These markets are potentially very profitable, but just casting out blindly in an attempt to land big business would be a reckless waste of limited resources. “You have to seek out how to get the most out of your engagement,” advises Zhivargo Laing, Minister of State in the Ministry of Finance. “You can’t be too wide in spreading your net, otherwise, you may not get the benefit of what it is you’re trying to do. We tend to use existing forums where we have opportunities to have targeted meetings and talk about issues that might be of common interest for us,” Laing continues. “That [might] relate to the signing of investment protection arrangements with China, or having some mutually agreeable trade arrangements with Colombia, or discussing with Brazil matters related to mutual legal assistance treaties.”

Courting China
The government isn’t the only one using existing forums and conferences to advance a Bahamian agenda. In November, the BFSB attended the Annual Wealth Management and Private Banking Asia conference in Shanghai. According to Warren, the event provided “excellent learning opportunities” for the financial services board to “retool” and “refine” the jurisdiction’s offerings.

“This conference in Shanghai [allowed] us to make presentations on various aspects of wealth management and to consider how The Bahamas might respond as a result of developments, either in policy-making (geo-politics), regulations or the client’s needs in terms of wealth creation or transfer,” says Warren. “This information is likely to influence the regulatory, or legal framework, or the manner in which we deliver services from our country.”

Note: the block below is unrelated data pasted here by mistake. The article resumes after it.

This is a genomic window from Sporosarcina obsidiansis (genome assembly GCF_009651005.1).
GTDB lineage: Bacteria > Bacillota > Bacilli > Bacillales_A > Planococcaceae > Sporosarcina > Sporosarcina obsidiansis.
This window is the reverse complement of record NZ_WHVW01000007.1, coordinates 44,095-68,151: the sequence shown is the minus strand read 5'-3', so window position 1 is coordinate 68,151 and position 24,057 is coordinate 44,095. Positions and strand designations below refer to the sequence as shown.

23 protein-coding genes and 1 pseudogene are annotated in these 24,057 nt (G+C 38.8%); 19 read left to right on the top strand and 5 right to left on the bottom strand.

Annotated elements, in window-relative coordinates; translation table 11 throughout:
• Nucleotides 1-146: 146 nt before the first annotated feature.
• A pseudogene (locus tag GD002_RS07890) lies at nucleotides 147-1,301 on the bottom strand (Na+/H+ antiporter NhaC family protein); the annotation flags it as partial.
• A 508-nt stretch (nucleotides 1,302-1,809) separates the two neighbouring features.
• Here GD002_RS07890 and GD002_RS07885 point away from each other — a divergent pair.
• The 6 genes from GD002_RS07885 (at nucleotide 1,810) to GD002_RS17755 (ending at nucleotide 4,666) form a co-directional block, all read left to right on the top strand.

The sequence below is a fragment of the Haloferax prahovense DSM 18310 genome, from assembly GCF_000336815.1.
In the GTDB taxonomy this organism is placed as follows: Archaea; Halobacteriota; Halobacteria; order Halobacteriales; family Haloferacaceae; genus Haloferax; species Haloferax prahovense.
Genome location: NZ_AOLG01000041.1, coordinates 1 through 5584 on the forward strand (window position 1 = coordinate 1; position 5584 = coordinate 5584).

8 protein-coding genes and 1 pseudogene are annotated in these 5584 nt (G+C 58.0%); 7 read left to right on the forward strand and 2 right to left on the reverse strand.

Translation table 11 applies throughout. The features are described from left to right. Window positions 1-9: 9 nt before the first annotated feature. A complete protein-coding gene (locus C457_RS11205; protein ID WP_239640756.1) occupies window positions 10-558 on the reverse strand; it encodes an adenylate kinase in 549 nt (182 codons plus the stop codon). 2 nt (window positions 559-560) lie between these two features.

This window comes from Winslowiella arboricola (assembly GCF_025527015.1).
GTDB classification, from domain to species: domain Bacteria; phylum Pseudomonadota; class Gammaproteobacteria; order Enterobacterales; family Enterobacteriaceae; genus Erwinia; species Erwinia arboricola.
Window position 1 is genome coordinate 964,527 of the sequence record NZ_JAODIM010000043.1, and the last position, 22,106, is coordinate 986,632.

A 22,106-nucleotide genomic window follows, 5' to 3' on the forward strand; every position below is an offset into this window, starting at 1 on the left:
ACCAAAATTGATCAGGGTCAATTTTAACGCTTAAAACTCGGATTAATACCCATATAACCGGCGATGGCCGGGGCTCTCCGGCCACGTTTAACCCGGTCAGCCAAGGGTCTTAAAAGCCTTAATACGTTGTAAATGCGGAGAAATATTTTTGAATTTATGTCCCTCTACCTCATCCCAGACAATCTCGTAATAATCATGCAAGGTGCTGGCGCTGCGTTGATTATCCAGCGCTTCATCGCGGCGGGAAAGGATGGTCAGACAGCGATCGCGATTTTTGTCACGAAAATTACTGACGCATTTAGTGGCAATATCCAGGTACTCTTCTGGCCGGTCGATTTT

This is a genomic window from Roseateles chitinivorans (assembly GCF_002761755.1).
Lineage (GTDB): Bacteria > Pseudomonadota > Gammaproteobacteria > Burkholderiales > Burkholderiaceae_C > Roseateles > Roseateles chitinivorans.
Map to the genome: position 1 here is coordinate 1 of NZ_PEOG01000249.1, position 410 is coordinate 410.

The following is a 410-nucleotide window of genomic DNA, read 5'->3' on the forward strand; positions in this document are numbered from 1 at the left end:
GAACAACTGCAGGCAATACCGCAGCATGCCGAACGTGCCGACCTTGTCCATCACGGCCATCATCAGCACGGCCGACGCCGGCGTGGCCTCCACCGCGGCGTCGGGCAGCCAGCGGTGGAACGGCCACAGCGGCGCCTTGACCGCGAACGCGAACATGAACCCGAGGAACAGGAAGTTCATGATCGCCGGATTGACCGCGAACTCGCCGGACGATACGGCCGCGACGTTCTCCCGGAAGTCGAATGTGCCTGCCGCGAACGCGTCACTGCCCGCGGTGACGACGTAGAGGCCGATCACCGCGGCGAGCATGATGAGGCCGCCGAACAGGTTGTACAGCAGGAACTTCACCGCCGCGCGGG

The fact that the conference was held in China was also reflective of the new global forces at work. The Free National Movement government officially established a diplomatic relationship with China in 1997. However, China’s investment in The Bahamas really got underway a couple of years earlier when Hutchison Whampoa Ltd–a Chinese company–began to invest heavily in the nation’s second city, Freeport, in Grand Bahama, entering into a 50-50 partnership with Grand Bahama Development Co. The tie-up with the privately owned Bahamian company helped to develop and expand the small Freeport facility that had previously only catered to cruise ships. Dredging and expansion efforts at the port mean that it is now capable of handling the largest container ships in the world.